*Oh, speaking of which, they're going to start filming (Yah. Right!!!) this summer. How's that going to look as they film and the Athletics are ten games under .500 and in last place? It'll be somewhat similar to making an O.J. Simpson biopic and ending it in 1993.
...has nothing to do with disagreeing with book's premise or maybe understanding that building a winning club can't be based on stats, stats and more stats. Why look at what the Marlins and Twins do under similar payroll constraints and put the way the Moneyball teams have failed into context when it's easier to simply say such things as "you didn't read it", or "Moneyball has won"?
There are people who didn't read the book; didn't understand it; and saw their livelihood threatened by the use of numbers above old-school techniques. They're just as bad as those who would prefer to never see a game played or look at a player's movement or come to a subjective estimation of his abilities past his on paper numbers.
I am not one of those people.
The A's stadium issue was worse than that of the Marlins?
The Marlins who find ways to win every year----despite repeated denigration and caveats provided by those that have neither the desire nor the understanding to be able to replicate what they do----while functioning with half the payroll and a fraction of the appreciation that Lewis's love letter provided for Beane?
It's become a case of diminishing returns for Beane in Oakland and I think the remaining Athletics fans have had enough of simply saying, "well, Billy knows what he's doing" as they watch him trade his stars, fire his managers, still be accorded the respect befitting a genius----yet fail year-after-year.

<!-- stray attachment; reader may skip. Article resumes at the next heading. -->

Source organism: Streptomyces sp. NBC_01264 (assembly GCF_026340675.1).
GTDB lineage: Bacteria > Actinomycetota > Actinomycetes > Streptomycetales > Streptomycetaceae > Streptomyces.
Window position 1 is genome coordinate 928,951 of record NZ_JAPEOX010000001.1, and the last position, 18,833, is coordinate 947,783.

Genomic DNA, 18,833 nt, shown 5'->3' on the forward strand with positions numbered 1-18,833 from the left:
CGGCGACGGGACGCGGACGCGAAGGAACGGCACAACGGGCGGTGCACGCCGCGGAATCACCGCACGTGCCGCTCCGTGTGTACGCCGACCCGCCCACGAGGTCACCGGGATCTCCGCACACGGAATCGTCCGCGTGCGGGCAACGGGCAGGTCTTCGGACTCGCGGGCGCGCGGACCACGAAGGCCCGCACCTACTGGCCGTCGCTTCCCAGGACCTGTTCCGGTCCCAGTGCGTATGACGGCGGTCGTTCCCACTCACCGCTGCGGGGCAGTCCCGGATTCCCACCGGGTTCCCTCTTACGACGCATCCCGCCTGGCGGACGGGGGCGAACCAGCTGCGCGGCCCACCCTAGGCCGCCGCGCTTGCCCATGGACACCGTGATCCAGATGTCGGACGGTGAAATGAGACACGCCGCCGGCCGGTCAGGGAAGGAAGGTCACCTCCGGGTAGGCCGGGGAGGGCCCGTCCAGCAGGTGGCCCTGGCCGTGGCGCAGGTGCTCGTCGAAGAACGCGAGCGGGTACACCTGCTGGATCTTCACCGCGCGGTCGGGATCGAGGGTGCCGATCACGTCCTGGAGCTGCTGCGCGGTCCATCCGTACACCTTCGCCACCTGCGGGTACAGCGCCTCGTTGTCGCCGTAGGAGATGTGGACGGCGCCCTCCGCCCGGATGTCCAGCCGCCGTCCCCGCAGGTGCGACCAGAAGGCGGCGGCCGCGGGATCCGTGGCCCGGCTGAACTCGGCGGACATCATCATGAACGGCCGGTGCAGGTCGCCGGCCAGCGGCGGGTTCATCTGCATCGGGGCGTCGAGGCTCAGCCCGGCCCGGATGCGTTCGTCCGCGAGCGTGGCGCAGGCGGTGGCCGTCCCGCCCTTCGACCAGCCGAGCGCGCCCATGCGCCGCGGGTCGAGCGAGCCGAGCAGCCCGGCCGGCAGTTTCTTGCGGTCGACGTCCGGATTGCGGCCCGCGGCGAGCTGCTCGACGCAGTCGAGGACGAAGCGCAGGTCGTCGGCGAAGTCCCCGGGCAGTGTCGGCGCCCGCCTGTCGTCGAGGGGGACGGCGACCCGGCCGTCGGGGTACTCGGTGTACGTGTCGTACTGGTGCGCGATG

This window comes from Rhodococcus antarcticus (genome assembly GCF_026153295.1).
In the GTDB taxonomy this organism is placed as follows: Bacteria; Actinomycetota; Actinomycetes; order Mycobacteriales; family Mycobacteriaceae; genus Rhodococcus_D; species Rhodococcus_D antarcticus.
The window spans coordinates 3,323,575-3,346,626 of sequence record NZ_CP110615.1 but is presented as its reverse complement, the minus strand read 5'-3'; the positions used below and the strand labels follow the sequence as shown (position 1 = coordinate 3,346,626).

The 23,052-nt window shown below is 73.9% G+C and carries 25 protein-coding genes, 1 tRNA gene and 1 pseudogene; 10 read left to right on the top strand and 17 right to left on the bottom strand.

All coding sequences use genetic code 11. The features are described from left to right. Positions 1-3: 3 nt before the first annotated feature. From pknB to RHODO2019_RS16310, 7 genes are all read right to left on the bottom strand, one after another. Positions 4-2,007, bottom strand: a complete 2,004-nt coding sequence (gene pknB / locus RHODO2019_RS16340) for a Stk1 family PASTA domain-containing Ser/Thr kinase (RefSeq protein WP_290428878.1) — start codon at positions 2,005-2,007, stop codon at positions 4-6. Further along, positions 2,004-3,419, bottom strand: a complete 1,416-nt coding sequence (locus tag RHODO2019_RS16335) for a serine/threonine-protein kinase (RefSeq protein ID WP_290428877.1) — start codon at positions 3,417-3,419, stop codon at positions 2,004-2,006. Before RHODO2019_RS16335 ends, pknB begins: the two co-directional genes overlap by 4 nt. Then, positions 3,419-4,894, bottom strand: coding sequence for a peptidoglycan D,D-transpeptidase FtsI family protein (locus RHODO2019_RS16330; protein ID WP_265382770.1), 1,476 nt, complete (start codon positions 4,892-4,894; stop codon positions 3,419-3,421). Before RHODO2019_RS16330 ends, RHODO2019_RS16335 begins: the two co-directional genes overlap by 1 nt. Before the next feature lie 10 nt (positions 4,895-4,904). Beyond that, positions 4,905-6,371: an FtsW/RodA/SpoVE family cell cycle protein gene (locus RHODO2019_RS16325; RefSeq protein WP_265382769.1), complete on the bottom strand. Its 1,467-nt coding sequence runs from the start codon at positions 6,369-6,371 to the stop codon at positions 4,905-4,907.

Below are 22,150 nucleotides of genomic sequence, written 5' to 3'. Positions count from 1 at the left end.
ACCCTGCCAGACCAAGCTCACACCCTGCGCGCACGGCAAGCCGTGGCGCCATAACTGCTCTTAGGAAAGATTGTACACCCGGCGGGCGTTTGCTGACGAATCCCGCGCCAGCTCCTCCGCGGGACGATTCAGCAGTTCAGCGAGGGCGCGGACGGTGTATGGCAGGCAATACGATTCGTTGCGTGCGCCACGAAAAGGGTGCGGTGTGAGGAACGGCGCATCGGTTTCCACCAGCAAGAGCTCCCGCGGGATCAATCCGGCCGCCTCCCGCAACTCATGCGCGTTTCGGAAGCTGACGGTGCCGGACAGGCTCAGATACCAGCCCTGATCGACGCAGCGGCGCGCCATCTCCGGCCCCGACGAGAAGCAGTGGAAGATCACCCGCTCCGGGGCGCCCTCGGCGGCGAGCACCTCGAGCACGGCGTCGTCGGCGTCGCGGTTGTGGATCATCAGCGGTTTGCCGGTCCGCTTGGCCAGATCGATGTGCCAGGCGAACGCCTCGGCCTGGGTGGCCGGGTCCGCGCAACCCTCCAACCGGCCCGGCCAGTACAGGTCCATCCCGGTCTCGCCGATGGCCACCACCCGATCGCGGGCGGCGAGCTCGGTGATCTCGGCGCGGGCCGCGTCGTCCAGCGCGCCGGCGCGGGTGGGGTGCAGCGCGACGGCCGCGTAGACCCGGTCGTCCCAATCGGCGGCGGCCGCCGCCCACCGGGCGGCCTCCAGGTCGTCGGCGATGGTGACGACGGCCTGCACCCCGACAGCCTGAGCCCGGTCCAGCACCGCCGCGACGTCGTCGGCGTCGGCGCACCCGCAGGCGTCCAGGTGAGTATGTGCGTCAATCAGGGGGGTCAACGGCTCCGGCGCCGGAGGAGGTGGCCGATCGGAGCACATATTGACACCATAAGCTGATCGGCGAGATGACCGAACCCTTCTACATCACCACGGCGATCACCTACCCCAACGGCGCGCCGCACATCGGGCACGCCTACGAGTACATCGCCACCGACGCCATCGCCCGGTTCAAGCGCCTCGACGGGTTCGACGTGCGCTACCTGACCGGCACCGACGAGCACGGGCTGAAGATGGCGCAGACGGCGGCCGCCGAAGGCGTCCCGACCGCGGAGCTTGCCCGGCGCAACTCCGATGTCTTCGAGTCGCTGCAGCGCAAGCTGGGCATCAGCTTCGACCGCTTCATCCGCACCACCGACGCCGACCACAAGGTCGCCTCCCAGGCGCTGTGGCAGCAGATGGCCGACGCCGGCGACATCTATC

If the playoffs are a crapshoot (oh, look a book reference; I must've read that page and that page alone) then why were Art Howe and Ken Macha to blame for the losses? Why, if Beane was so confident and assisted in moving mountains, did he need to tell his players to say negative things about Macha and utter the floating and non-specific reason for a dismissal, "it was a lack of communication"?
When does he get blamed? Moving mountains is great....until it lands on the person who was moving it and it crushes him.
That's what Moneyball did to Billy Beane. Like most demagogues, his results have never matched up to the hype and he's being rightfully questioned. He may want to move on because the Athletics and their fans have had enough.
Timothy Brown writes RE Moneyball:
Paul, don't have an issue with your thoughts on Beane and Moneyball, but he's an A's co-owner and the only reason I can see him going away is if he sells. If that happens, it will most likely be because of the A's inability to relocate to the South Bay.